Fun Fact: The large commanding mountain in the middle of the valley is called Mt Solitary. The track is currently closed (as at May 20’) due to the recent bushfires. But when they are open, you can climb up and traverse right over this incredible mountain. You can even spend the night camped on top, with nothing but a star-filled sky at night.

After ogling Echo Point for a while, continue to find the gift shop and public toilets (see Essential things to know below), then follow the signs to the Three Sisters. This path can be quite busy, so just be conscious of the families with small children and elderly please and you make your way towards these incredibly iconic rock formations.


If you’d like to get up nice and close, then follow the stairs down towards Lady Game lookout (yeah, you better be game enough to look down over the side of this one) and Honeymoon Bridge, which connects the path to the first sister. It’s not the finest production, but the short video below will explain the Aboriginal legend of the formation of the Three Sisters, and is well worth the watch!


After visiting the sisters, climb back UP the stairs (do not continue down into the valley, or you’ll be sorry!) and resume along the Prince Henry Cliff Top walk, keeping the valley on your right. The track is easy to follow, leading you around the natural curve of the cliff edge, and somehow like magic, right back to your car! There is one small burnt section along this path, that illustrates some fantastic examples of Epicormic Growth.

To learn more about what Epicormic growth is, have a read of our "4 Australian Plants that Thrive after Fire".


And there you have it! An amazingly diverse, comprehensive and decent day hike in the Blue Mountains, taking in some of the most popular sites, such as the Three Sisters and Scenic World, but also exploring some of the more quiet and off-the-beaten-track places, such as Leura Cascades.


I’ve included some additional essential things to know below. But if you have any questions about this track, or want to double-check any instructions, please do not hesitate to contact me. I am more than happy to help you out and can also share some great tips for where to eat after your hike and other amazing things to see and do in the Blue Mountains.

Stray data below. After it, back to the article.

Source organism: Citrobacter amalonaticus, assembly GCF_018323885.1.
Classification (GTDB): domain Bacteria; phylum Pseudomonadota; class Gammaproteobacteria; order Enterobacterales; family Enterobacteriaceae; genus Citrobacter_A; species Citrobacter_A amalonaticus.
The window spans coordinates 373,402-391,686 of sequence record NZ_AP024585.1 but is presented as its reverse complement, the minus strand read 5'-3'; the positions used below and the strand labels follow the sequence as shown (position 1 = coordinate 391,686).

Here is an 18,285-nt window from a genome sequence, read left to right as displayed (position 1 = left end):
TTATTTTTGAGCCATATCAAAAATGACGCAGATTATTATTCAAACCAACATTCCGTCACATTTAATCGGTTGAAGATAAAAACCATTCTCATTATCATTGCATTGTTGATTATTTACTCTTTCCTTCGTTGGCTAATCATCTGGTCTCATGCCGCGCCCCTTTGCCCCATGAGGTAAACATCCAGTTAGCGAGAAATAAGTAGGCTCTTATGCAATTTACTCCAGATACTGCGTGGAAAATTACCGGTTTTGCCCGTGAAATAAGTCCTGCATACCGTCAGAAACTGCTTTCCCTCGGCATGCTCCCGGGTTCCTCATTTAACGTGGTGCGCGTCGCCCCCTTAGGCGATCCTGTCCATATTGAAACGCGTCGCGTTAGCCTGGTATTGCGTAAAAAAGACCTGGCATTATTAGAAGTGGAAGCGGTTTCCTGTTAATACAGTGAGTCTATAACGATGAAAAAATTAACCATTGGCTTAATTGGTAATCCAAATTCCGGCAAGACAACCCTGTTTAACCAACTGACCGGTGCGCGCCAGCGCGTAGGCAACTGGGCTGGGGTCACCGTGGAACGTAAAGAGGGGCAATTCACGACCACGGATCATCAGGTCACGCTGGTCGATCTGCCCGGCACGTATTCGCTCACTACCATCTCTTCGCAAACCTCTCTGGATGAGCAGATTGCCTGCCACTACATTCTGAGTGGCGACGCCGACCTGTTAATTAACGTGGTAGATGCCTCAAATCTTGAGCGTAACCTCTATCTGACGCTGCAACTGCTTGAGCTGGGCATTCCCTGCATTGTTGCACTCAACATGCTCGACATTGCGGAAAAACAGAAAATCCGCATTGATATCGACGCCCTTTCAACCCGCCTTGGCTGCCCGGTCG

Hungry after your hike? Then perhaps you want to visit one of the Best Cafes in the Blue Mountains.


Essential things to know:


Toilets:

  1. There is a funky artificial cave loo at the Leura Cascades Picnic Area. Highly recommended for an architectural giggle, but also a great chance to pee before the hike.

  2. There are toilets at Scenic World. If you choose to take the train up out of the valley, you can pop into the loos there.

  3. There are also toilets at Echo Point lookout. These are the last ones for the hike, so even if you don’t need to go, we recommended popping in. The track is narrow and can be quite busy from here, so there won’t be many opportunities for a bush-wee.

If you want a little giggle, then I highly recommend reading our "Pooing in the Bush" blog!


Phone reception: It can be pretty sketchy along this track. Make sure you’ve told someone where you are hiking and make a plan to contact them when you return to your vehicle.


Water refills: For about ¾ of this track, you won’t have access to any clean drinking water. It’s imperative that you pack at least 2L of water before setting out. If you have water left at the end of the hike, then let me be your mum for a sec and say “TSK TSK - NAUGHTY NAUGHTY - you did not drink enough!”. If you’re running low, then you can get a refill at Scenic World, or at the water fountains at Echo Point.


Weather in the mountains: Sure sure, the mountains aren’t exactly the Himalayas, you won’t be needing survival gear. But don’t be fooled by their height, or mislead by the tourist walking next to you in a pair of kitten heels. The weather can change very quickly in the Blue Mountains, and it’s always best to be prepared for anything. We always recommend people carry at least a warm layer, and certainly a raincoat if the rain prediction is over 15%. Its also super handy to have a small first-aid kit in your pack, with some basics. You seriously just never know!


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We proudly support the LGBTQ+ community. We also acknowledge all Aboriginal and Torres Strait Islander people, in particular, the Eora, Darug and, Gandangara Nations who are the Traditional Custodians of the Land upon which we walk.